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Council members debate changes to public participation rules

Wednesday, November 2, 2011 by Josh Rosenblatt

How much authority does City Council have over citizens’ participation in Austin’s legislative process? That’s the question Council members began to tackle at Tuesday’s work session, engaging in an hour-long debate in an attempt to figure out how best to balance the need for efficiency and the need for democracy at meetings.


Responding to moves made by a few enthusiastic citizens (namely municipal gadfly Clay Dafoe) over the past few months that have led Mayor Lee Leffingwell to limit the number of agenda items citizens can speak on, Council Member Laura Morrison raised the issue yesterday of making official changes to Council policy and/or city code as they relate to citizen participation.


Morrison posed two questions for her colleagues to consider. First, How many items should a person be allowed to speak on at any one Council meeting? Currently that number is three. Secondly, Morrison asked, how many speakers must sign up to speak on an item for it to be pulled off the Council consent agenda. According to city code, that number is two, but Leffingwell has been allowing any item with one person signed up to speak to be pulled.


“What we’re trying to balance here is making sure that we’re able to get input and participation from the public but to have our meetings move along in a reasonable and timely manner,” said Morrison.


Unfortunately for all involved, City Code is vague when it comes to addressing the issue of how many items a citizen should be allowed to speak on. According to section 2-5-29, “a person is not limited in the number of items on which the person may register to testify.” Except, the code goes on, as provided in section 2-5-25, which states, “A person, other than a council member, may not participate in removing more than three items from the consent agenda for a single council meeting.”


According to Assistant City Attorney Deborah Thomas, 2-5-29 is proof of “a clear understanding that the Council and the city is interested in having as much participation as is appropriate.” It’s just that, according to 2-5-25, what is appropriate is three items.


Asked for clarification on the code by several Council members, Thomas said that speaking on an item is equivalent to participating in removing that item from the agenda. In other words, a speaker who has already signed up to speak on three items is not allowed to jump on the fourth simply because he/she is the fourth or fifth speaker on that fourth item’s list – that is, that he/she was not one of the first two people to sign up for that item (two being the Leffingwell Council’s minimum for an item being pulled).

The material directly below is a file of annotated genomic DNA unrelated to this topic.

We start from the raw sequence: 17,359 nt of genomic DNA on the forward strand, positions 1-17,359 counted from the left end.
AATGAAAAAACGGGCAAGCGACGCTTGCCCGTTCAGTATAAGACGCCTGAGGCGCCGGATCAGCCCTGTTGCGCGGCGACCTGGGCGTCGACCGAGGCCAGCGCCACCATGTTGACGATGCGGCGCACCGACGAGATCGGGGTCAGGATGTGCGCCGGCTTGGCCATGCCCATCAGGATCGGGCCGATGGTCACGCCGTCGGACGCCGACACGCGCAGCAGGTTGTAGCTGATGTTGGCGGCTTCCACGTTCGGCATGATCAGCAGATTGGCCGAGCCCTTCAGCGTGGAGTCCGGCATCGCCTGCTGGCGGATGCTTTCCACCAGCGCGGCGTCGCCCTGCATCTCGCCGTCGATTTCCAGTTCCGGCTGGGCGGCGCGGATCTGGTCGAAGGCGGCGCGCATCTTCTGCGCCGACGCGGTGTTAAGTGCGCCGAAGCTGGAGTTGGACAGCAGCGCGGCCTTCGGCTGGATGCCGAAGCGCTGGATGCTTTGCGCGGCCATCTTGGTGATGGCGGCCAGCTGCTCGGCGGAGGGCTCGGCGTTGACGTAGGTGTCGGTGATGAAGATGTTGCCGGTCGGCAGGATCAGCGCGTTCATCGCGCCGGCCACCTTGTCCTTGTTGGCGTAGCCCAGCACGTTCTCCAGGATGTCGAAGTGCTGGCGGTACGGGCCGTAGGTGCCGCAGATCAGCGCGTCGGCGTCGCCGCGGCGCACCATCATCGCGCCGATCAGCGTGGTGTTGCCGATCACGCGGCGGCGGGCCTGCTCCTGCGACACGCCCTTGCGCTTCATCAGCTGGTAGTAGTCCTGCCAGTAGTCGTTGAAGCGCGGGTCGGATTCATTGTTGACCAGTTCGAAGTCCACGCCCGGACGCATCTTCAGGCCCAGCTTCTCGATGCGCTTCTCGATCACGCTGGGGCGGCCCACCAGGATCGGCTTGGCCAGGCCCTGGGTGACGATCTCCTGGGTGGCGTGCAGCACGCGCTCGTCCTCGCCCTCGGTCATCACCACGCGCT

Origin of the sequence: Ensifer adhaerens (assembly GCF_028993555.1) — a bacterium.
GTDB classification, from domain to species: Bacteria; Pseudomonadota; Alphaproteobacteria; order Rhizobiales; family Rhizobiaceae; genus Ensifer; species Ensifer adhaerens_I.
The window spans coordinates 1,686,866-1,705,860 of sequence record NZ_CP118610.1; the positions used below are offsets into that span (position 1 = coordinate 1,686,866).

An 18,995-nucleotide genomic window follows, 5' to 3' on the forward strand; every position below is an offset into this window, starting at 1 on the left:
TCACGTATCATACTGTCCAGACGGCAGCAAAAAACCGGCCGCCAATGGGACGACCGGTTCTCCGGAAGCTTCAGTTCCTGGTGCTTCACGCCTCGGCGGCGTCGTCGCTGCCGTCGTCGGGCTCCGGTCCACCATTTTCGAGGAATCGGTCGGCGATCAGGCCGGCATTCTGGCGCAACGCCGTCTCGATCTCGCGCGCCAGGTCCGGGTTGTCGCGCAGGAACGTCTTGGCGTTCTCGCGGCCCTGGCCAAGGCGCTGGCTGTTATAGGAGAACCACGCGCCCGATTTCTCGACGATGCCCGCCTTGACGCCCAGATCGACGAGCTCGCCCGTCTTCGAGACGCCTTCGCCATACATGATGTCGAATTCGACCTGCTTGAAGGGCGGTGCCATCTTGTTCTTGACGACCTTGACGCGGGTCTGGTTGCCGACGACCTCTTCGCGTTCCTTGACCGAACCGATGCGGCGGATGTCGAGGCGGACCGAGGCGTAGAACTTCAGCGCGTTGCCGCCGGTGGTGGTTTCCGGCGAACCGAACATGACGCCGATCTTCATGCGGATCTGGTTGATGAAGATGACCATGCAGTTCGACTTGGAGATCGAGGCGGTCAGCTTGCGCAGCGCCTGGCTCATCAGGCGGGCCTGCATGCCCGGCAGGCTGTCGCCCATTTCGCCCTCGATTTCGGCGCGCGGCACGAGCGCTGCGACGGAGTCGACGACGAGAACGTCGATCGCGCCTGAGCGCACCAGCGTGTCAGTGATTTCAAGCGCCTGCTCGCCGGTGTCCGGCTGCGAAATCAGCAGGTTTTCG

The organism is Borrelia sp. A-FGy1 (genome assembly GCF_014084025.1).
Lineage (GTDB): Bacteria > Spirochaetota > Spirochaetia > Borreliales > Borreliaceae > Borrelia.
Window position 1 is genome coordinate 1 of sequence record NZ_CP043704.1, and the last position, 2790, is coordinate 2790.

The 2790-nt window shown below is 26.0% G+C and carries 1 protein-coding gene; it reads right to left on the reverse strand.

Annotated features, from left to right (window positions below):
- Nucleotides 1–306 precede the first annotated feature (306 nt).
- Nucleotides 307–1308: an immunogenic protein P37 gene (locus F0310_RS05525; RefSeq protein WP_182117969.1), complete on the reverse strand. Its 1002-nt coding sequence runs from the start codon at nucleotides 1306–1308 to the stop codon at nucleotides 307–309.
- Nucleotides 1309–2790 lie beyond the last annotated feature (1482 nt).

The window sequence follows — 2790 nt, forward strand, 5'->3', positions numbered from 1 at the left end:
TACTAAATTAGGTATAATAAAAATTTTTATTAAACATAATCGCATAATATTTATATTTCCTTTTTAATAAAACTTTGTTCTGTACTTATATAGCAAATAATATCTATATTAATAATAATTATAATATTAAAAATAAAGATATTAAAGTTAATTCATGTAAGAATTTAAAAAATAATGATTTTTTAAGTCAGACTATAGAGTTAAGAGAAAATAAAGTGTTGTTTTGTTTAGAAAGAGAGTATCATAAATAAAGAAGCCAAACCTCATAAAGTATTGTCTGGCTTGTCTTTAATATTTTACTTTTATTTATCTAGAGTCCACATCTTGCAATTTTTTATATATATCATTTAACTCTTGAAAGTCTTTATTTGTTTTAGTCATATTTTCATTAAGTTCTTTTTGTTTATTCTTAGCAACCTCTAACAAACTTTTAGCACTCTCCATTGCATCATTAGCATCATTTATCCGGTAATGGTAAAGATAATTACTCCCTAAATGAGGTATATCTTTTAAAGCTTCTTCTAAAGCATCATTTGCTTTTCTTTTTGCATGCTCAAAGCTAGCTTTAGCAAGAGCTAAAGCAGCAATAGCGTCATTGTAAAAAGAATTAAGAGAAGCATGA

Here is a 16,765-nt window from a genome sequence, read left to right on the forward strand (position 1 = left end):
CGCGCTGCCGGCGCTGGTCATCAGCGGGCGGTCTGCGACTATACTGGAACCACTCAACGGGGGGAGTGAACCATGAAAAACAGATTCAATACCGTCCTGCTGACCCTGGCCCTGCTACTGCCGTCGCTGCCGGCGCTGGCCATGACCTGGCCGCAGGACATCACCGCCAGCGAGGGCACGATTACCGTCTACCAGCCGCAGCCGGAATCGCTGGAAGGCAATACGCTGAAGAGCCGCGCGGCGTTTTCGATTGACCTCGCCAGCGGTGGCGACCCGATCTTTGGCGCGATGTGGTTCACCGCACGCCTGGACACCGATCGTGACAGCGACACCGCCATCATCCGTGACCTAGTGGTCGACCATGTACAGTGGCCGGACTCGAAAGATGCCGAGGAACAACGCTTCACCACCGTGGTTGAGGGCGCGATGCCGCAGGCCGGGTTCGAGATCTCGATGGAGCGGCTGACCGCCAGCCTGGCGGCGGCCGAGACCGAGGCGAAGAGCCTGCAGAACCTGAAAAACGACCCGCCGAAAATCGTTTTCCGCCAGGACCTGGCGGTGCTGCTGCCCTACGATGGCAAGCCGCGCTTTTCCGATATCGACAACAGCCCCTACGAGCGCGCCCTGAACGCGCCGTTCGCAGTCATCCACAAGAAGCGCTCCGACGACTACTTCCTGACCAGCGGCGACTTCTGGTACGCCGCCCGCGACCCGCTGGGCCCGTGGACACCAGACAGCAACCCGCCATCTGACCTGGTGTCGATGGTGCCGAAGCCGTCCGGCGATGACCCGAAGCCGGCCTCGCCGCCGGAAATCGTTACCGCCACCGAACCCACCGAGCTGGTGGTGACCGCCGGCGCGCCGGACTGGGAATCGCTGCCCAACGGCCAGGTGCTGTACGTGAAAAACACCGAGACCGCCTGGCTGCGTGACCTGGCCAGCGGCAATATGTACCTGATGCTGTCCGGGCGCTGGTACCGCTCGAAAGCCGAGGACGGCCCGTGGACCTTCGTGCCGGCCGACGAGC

Council Member Kathie Tovo disagreed with a speaker being “charged” for an item he/she didn’t technically pull. “If there are items that have already been pulled from the consent agenda, I don’t think those should be charged to somebody’s three times to speak,” she said. Tovo argued that several people signing up to speak on an item “signifies a general interest in it; the public wants to have a voice in that decision. To me that amounts to about the same thing as a Council person pulling an item.”


But Council Member Chris Riley argued that limits on the number of times any individual can speak allow Council to move the business of government forward.


“We could be spending all day hearing from the same two people if we don’t put some limit on the ability of speakers to speak,” said Riley. “Four or five people, you could really frustrate Council’s ability to get through the agenda in an orderly way. … (With limits) we’re not as vulnerable to a small group of people pulling many, many items off the agenda and essentially hijacking the meeting.”


Morrison, who said she and Council Member Bill Spelman will be returning to Council with proposed code changes, asked her colleagues to consider the possibility of a compromise. Under the terms of that compromise, any item with only one speaker signed up would be left on the consent agenda. However, that speaker (regardless of how many items he/she had already spoken on) would be given three minutes to address the entire consent agenda before Council votes on it.


“That way they could raise flags, and if we think it needs more … then we would have the opportunity to pull something off consent,” said Morrison.

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